In our last installment on sensitivity in writing, we looked at the general importance of considering your audience and how your work is presented. We also covered specifics on how to spot inadvertent bias or prejudice in your work, and how to keep your language gender-neutral. In this post, we look at some more subtle details of inclusive writing.
The way people write, along with the way people speak, is constantly evolving. Although at times there may be debate over the degree to which language should be reined in to consider of the sensitivities of various groups, a consensus has emerged in recent decades that the language we use in communicating with the public should be inclusive and free of bias.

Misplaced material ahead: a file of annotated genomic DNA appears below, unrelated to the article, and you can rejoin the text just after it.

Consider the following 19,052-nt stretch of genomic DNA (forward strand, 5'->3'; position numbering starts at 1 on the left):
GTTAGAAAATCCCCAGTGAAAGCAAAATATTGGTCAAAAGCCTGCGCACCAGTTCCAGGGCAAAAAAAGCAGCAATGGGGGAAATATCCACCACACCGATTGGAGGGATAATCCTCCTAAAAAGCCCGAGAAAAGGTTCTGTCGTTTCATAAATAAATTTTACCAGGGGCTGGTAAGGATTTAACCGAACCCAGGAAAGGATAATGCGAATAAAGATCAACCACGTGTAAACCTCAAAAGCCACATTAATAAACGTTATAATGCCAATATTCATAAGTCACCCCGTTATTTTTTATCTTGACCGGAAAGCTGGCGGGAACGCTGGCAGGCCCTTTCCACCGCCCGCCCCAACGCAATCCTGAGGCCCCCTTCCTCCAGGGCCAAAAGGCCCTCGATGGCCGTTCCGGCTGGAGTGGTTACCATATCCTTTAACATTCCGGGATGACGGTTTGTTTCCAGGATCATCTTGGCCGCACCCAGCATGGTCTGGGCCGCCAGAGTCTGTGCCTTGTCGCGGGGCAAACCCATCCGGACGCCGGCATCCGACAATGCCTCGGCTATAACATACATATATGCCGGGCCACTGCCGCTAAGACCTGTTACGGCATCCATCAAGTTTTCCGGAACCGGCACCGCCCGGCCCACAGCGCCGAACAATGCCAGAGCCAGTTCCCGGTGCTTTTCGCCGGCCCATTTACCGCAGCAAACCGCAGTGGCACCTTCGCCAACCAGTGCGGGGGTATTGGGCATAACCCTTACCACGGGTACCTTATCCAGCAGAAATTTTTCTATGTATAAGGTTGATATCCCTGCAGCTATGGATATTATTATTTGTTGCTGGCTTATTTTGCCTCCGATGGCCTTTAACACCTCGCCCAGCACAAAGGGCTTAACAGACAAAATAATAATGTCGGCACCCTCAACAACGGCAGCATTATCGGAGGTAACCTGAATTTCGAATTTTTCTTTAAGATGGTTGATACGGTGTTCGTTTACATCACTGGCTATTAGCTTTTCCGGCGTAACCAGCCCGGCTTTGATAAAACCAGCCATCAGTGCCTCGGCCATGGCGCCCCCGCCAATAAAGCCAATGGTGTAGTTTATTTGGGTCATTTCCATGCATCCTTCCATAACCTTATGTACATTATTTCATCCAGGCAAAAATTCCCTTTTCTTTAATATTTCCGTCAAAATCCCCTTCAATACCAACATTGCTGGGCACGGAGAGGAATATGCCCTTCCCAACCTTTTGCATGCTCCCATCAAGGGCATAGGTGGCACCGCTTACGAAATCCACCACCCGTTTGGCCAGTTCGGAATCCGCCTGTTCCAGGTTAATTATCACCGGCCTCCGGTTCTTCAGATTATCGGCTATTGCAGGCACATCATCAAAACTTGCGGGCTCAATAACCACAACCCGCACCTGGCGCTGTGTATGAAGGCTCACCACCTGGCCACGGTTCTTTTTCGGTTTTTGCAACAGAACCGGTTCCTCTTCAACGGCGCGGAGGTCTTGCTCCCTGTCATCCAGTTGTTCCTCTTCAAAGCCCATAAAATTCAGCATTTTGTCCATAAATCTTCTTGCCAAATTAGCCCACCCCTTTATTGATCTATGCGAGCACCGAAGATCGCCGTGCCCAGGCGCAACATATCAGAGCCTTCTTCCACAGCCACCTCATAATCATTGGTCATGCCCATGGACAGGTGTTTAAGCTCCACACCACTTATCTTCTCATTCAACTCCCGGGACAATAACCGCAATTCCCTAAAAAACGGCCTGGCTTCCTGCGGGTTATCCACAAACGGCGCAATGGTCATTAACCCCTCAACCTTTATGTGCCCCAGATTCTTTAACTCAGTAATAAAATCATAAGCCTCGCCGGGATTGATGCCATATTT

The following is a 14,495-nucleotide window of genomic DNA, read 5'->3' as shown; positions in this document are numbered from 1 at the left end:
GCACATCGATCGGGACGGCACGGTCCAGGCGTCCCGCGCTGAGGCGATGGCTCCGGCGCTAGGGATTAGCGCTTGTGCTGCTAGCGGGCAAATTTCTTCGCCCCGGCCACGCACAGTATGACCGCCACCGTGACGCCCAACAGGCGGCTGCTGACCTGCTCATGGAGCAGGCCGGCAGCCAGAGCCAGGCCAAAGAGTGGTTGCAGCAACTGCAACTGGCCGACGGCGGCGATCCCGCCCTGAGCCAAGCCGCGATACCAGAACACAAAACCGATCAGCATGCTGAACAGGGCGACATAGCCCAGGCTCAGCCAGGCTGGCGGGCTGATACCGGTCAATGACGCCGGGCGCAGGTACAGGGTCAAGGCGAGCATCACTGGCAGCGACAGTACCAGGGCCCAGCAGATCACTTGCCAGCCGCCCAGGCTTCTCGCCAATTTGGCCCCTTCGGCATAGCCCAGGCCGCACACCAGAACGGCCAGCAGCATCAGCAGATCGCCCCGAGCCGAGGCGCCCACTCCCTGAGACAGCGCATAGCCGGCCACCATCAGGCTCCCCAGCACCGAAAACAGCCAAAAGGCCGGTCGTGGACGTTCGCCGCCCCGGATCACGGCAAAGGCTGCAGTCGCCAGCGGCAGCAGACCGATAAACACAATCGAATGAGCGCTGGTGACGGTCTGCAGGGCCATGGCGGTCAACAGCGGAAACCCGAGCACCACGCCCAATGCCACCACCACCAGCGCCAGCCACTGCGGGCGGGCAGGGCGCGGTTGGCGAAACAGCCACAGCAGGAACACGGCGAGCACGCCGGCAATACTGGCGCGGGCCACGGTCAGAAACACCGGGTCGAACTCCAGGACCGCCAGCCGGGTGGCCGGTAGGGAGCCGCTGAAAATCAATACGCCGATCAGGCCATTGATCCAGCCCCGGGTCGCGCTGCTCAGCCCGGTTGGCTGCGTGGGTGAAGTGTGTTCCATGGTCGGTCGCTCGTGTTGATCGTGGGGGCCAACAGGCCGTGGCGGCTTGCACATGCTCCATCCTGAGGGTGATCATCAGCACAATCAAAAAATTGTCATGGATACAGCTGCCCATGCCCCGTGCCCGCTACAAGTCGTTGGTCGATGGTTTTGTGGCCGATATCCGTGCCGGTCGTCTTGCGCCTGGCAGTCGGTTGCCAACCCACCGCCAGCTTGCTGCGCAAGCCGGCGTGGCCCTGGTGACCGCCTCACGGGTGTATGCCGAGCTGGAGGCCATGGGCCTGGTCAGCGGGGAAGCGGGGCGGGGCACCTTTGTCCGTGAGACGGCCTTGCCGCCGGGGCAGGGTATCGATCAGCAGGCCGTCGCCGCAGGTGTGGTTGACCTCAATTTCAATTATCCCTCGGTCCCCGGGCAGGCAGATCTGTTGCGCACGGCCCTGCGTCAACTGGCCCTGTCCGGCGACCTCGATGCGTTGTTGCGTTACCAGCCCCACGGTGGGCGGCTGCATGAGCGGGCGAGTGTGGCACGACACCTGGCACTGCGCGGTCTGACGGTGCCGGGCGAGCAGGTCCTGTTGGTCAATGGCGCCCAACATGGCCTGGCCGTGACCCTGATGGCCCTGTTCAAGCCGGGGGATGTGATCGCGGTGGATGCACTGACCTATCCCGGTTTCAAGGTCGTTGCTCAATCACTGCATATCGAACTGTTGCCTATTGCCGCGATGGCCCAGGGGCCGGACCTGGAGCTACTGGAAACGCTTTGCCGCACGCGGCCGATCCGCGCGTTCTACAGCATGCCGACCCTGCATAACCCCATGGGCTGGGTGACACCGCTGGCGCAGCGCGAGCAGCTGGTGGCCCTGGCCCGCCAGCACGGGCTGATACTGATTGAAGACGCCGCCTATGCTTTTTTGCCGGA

Like everything in life, open access has its good and bad sides. As part of open access week, we’ll give a brief rundown of some of the positive and negative aspects of publishing open access.
Advantage 1: Free for all
In a previous post, we talked about the importance of avoiding verbiage and using overly long words for their own sake, to keep the expression in your paper clear, simple, and readable. While simple, concise expression is key to communicating your research clearly, it’s also important to use language that maintains the right tone for a scientific publication that will be read by a highly accomplished audience of researchers.
Shakespeare wrote that brevity is the soul of wit. When writing a manuscript, the complexity of your research may not always make it easy to keep your text brief, but it is still important to express ideas clearly and succinctly, with a minimum of unnecessary words.